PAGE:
The Best Flowers for Wet Soil

Turn a wet, poorly drained spot in your yard into a colorful landscape feature with these perennial flowers and ornamental grasses.

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Fall Veggies to Plant Now

Grow these cool-season vegetables and herbs to extend your garden's harvests in spring and fall. This list of vegetables includes seasonal vegetables, green vegetables, non-starchy vegetables, winter vegetables, green leafy vegetables, fall vegetables and more.

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Improve Poor Drainage

Follow these tips to transform a poorly drained area into an easy-care garden.

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Tips and Tricks to Keep Plants Blooming

Deadheading is a popular practice ¿ but do you know all the ways to keep flowers on your plants longer? Follow these easy tips for keeping your favorite shrubs and flowers blooming longer.

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Top Plant Picks for Late-Summer Color

Keep the color coming on strong through the end of the growing season with these easy-care, reliable annuals and perennials.

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Plan for a Gorgeous Fall Landscape

See how two great gardeners -- one on the East Coast and one on the West -- created knock-your-socks-off fall yards -- and learn how you can do the same.

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Best Plants for Rock Gardens

Transforming an unsightly slope or mound in your backyard into a colorful rock garden is easy when you chose the right plants. These amazing, low-maintenance ground huggers don't mind poor soil but do need good drainage to survive. Here's a list of our top plants for rock gardens.

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Houseplant Humidity Guidelines

Most homes are too dry for plants to thrive. Here are two simple ways to raise humidity around your plants.

Homes with central heating are dry during fall and winter. The same is true in summer of houses where the air conditioner runs a lot. Cacti and succulents thrive in dry conditions, but most plants don't. Either you grow plants that like or tolerate dryness, or you raise the humidity in your home.

A humidifier is the simplest and most obvious solution. The added moisture benefits most houseplants. And it benefits furniture and people, too. If you don't want to buy a whole-house or room humidifier, try setting a small vaporizer near plants.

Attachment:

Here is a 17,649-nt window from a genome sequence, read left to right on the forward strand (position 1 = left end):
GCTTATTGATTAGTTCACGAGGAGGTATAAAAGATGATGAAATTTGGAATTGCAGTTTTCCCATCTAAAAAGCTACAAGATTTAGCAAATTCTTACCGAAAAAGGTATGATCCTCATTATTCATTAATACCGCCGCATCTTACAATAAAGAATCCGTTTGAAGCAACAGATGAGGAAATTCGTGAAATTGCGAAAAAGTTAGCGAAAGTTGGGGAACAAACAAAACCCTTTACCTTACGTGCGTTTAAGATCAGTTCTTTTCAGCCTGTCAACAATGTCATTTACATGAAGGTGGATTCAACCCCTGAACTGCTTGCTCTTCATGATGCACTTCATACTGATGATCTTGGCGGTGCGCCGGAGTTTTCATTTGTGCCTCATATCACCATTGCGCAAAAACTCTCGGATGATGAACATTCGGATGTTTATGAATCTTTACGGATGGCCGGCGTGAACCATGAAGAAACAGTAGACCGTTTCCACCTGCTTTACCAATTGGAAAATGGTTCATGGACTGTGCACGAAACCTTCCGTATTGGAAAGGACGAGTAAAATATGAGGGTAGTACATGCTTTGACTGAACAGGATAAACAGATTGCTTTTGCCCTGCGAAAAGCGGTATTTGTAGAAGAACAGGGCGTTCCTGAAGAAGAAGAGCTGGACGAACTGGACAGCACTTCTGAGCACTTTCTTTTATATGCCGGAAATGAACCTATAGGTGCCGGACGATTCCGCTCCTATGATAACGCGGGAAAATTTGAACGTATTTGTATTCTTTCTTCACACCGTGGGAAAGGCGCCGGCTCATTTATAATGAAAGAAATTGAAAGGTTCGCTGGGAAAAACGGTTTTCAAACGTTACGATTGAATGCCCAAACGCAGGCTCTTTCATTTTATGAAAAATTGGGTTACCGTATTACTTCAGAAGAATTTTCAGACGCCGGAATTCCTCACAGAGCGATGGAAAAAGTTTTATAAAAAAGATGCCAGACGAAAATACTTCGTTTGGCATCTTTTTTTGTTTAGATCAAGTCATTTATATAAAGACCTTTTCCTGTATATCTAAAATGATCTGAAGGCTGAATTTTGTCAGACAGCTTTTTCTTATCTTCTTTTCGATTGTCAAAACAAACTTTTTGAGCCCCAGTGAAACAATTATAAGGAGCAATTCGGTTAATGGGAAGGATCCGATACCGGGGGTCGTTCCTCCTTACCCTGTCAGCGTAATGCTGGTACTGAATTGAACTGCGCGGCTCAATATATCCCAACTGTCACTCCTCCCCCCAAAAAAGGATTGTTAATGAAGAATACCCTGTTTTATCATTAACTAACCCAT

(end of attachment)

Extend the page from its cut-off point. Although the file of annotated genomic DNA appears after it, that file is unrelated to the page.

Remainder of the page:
Grouping plants helps, too, because moisture released by one plant can be picked up by another. Keep in mind that despite their love for humidity, plants need good air circulation to ward off disease. Leaves of individual plants should not touch. This isn't always possible, but you should try to give each plant breathing room.

Finally, spray your plants frequently with a fine mist of tepid water. Mist both the tops and bottoms of leaves. Mist in the morning so that plants have a chance to dry during the day. Misting at night encourages disease. Besides increasing the humidity around plants, misting also helps deter some insects, especially red spider mites.

Increasing the Humidity

Don't overwater; the roots may rot.

Place an individual plant or group of plants on a tray of wet pebbles to raise the humidity around them. Fill the tray with water until the water's surface is just below the pot bottoms.

This technique is called doublepotting.

You can raise the humidity, too, by placing a potted plant inside a larger pot. Fill the gap between the pots with sphagnum moss. Pour water over moss until it's moist.
Learn how to maintain the right moisture level in your houseplants with proper watering techniques.

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